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- President Donald Trump took to Twitter over the weekend to suggest his supporters "would demand that I stay longer" than two terms in the White House.
- This isn’t Trump’s first time mulling over the possibility of serving more than two terms as president, a blatant violation to the 22nd Amendment of the Constitution.
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President Donald Trump rebuked the 22nd Amendment of the Constitution in a series of tweets on Sunday that questioned presidential term limits and suggested his supporters "would demand that I stay longer" than 2024, which is when he would leave office if he wins the 2020 presidential election.
This isn’t Trump’s first time mulling over the possibility of serving more than two terms. The president retweeted Liberty University President Jerry Falwell Jr.’s tweet last month that "Trump should have 2 yrs added to his 1st term as pay back for time stolen by this corrupt coup," based on the notion that extra years should be added to his presidency to make up for the time special counsel Robert Mueller spent on the Russia investigation.
And in April, on the day that Mueller released the findings of the report, the president jokingly told a crowd during a White House event for the Wounded Warrior Project that he would remain in the Oval Office "at least for 10 or 14 years."
Around a year earlier, in March 2018, Trump praised Chinese President Xi Jinping for abolishing term limits during a speech for Republican donors at a private event at Mar-a-Lago, according to recordings obtained by CNN. "He’s now president for life. President for life. No, he’s great," Trump said at the fundraiser. "And look, he was able to do that. I think it’s great. Maybe we’ll have to give that a shot some day."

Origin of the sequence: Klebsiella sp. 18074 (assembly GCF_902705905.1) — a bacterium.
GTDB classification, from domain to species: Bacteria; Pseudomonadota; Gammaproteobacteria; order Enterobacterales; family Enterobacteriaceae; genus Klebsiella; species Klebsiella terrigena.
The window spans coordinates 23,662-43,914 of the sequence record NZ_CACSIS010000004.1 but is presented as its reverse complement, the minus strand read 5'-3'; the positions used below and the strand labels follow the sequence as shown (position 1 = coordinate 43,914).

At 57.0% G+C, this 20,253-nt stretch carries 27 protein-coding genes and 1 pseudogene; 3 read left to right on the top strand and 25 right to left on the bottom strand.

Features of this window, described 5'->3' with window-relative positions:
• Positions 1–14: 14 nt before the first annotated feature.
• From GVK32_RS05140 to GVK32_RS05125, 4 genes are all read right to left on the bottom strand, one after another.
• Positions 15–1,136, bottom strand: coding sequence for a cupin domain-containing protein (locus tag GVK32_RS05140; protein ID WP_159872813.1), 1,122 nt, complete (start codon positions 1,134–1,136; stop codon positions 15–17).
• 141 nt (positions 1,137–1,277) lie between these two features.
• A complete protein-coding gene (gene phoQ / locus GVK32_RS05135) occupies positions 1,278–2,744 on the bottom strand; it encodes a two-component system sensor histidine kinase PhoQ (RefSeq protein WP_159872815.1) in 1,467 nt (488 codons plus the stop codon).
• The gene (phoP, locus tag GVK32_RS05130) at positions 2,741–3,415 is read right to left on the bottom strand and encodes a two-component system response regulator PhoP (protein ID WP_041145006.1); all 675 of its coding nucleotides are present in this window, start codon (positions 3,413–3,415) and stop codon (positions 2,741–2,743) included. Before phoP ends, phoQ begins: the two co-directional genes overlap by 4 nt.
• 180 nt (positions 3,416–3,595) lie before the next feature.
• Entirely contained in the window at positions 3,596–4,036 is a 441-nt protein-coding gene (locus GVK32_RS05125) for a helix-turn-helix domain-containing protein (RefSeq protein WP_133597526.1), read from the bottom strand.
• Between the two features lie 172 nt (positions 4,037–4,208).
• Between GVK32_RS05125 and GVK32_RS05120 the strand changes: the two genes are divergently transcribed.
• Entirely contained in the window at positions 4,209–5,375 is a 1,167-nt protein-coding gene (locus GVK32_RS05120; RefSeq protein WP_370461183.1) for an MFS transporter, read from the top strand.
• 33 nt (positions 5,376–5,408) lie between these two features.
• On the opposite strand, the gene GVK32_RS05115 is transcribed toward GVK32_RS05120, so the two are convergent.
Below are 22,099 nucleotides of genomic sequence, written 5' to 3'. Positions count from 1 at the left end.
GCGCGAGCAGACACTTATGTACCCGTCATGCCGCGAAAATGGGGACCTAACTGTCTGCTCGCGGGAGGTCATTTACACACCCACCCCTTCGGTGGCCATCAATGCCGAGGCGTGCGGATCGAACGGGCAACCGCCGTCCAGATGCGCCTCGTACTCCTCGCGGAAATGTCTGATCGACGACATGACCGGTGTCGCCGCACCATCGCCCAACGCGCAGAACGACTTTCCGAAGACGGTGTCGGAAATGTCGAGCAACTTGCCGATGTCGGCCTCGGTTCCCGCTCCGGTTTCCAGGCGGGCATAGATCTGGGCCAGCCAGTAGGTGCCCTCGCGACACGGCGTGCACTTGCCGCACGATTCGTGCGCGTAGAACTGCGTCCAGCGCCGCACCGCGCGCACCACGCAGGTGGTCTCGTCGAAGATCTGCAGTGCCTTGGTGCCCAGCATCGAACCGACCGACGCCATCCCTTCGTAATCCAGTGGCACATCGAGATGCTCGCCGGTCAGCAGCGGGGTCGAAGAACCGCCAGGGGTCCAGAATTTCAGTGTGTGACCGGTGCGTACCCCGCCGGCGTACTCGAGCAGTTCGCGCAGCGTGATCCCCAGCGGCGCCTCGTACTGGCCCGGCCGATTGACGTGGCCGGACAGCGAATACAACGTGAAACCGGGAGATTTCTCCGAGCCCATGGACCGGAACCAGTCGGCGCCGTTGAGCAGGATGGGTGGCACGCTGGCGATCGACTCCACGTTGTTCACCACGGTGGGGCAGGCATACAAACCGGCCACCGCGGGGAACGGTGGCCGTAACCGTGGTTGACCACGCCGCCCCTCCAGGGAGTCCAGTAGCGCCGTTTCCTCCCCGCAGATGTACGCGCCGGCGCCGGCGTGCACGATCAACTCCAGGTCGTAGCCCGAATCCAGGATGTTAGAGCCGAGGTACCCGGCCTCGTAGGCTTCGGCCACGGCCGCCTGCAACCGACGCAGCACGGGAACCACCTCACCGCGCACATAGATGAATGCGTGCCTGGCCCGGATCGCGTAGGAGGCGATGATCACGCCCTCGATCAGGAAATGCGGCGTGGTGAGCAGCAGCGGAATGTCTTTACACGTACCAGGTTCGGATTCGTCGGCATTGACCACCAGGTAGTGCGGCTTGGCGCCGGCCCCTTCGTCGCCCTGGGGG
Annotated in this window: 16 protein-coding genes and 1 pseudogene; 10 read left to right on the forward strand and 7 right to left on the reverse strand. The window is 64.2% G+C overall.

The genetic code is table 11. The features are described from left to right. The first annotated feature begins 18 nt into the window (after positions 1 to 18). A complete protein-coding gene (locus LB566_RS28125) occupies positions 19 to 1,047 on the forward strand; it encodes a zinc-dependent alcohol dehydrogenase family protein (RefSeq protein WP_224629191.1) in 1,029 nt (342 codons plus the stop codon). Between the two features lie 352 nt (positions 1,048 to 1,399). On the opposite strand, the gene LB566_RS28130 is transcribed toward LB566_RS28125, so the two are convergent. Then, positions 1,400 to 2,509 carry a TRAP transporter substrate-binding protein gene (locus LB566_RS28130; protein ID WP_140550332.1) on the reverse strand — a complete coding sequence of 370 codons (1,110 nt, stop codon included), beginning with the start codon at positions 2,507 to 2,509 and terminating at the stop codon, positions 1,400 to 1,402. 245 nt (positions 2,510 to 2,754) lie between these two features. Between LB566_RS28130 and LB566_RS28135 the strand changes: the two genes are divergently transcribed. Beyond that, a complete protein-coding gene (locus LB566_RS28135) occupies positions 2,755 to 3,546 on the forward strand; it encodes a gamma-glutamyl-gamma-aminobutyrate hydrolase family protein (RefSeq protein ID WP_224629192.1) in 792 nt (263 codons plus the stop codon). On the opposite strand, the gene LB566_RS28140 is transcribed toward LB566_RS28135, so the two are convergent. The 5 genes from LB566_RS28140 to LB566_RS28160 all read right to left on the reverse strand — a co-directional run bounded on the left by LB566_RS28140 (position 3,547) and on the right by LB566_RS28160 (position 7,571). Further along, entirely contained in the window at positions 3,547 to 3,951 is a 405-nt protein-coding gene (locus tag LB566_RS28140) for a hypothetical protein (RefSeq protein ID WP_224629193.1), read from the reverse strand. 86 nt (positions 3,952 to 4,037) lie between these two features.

In the Sunday morning tweets, he also criticized the "failing New York Times" and "the Amazon (lobbyist) Washington Post" over those publication’s recent White House coverage.
Trump’s apparent disdain for term limits — even as a joke — violates the 22nd Amendment of the Constitution, which limits the president to two terms in office. The proposal also has implications for democracy at large. As President Barack Obama told members of the African Union in 2015, "I have to also say that Africa’s democratic progress is also at risk when leaders refuse to step aside when their terms end."
President Franklin D. Roosevelt was the only president who served more than two terms, dying shortly after winning an unprecedented fourth term in the White House. In 1951, the 22nd Amendment was officially ratified to limit how long presidents could serve.
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